Hyperthyroidism is when the body basically speeds up; too much thyroid hormone is being produced. This can happen for a number of reasons, including:
Graves' disease - The most common causes of hyperthyroidism, according to the American Academy of Family Physicians (AAFP), is a condition called Graves' disease. Graves' disease is a type of autoimmune disease that causes over-activity of the thyroid gland. An autoimmune disease occurs when the body's immune system becomes misdirected and attacks the body's own organs, cells, or tissues. (Read about "The Immune System") The National Women's Health Information Center (NWHIC) says Graves' disease affects 2 percent of all women at some time in their lives, most often between the ages of 20 and 40. It also is considered a genetic disease that runs in families. Graves' disease is associated with swelling of the tissue around the eyes and bulging of the eyes. Symptoms of this disease can occur slowly or very suddenly and are sometimes confused with other medical problems. Graves' disease can also produce no visible symptoms at all.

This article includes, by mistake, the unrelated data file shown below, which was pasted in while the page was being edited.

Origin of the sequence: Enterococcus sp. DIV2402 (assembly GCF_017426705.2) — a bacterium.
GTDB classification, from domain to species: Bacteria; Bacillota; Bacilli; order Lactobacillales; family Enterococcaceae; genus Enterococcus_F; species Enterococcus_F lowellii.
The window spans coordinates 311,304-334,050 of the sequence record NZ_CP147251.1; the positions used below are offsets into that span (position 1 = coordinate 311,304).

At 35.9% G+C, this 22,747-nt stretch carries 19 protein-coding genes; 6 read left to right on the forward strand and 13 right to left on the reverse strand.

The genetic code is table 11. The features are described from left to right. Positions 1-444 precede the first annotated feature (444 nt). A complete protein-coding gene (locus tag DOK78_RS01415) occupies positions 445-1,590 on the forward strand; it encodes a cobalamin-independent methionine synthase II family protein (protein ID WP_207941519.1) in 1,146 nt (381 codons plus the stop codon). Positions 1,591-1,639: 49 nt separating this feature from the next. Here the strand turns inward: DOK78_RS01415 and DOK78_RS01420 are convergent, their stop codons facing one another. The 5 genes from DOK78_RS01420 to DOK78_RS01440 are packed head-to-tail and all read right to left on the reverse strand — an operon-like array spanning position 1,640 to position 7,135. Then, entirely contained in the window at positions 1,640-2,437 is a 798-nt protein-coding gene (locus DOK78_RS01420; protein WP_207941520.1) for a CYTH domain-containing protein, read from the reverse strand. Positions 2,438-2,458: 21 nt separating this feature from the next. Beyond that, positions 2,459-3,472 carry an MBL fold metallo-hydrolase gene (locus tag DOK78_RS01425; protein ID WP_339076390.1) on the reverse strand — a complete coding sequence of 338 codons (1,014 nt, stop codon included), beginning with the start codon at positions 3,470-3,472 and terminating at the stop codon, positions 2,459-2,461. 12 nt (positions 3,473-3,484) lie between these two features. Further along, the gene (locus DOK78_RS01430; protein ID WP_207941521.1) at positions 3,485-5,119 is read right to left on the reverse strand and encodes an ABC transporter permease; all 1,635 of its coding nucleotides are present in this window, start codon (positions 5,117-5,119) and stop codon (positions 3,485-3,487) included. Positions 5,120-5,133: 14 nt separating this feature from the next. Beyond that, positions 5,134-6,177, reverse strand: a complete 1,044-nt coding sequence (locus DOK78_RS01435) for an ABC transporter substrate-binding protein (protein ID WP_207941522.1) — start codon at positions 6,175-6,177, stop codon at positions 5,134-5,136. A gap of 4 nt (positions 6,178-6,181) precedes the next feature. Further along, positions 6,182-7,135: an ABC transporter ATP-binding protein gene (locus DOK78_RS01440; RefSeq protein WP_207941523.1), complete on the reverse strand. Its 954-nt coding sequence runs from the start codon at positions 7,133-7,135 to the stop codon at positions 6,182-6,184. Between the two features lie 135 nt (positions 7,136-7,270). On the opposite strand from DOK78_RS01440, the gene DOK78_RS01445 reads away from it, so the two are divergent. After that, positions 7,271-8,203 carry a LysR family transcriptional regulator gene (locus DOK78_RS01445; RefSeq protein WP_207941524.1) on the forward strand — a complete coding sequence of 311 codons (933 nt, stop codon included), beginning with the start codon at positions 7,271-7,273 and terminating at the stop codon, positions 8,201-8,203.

Thyroiditis - Hyperthyroidism can also be caused by some forms of thyroiditis, which is an inflammation of the thyroid gland. For example, a type of thyroiditis called subacute thyroiditis, which may be caused by a viral infection, can cause a temporary increase in the amount of hormone produced by the thyroid.
Pregnancy - Hyperthyroidism can also develop after pregnancy. (Read about "Healthy Pregnancy") Postpartum thyroiditis is basically a swelling of the thyroid that occurs in 5-7 percent of women who give birth, and can cause temporarily high levels of thyroid hormone.
Nodules - Some nodules or adenomas can secrete too much hormone, leading to hyperthyroidism. (See thyroid nodules below)
As with all thyroid diseases, hyperthyroidism is more common in women than men, according to the Thyroid Society for Education and Research (TSER). Too much thyroid hormone can affect a woman's menstrual cycle (Read about "Menstrual Disorders") and cause calcium (Read about "Calcium") loss from your bones resulting in osteoporosis (Read about "Osteoporosis"), according to the Thyroid Foundation of America (TFA).
Some of the signs and symptoms of hyperthyroidism according to AAFP, TSER and TFA include:
Just one of these symptoms does not mean you have hyperthyroidism according to TSER, but two or more, or different ones at different times, are a sign you should see your doctor.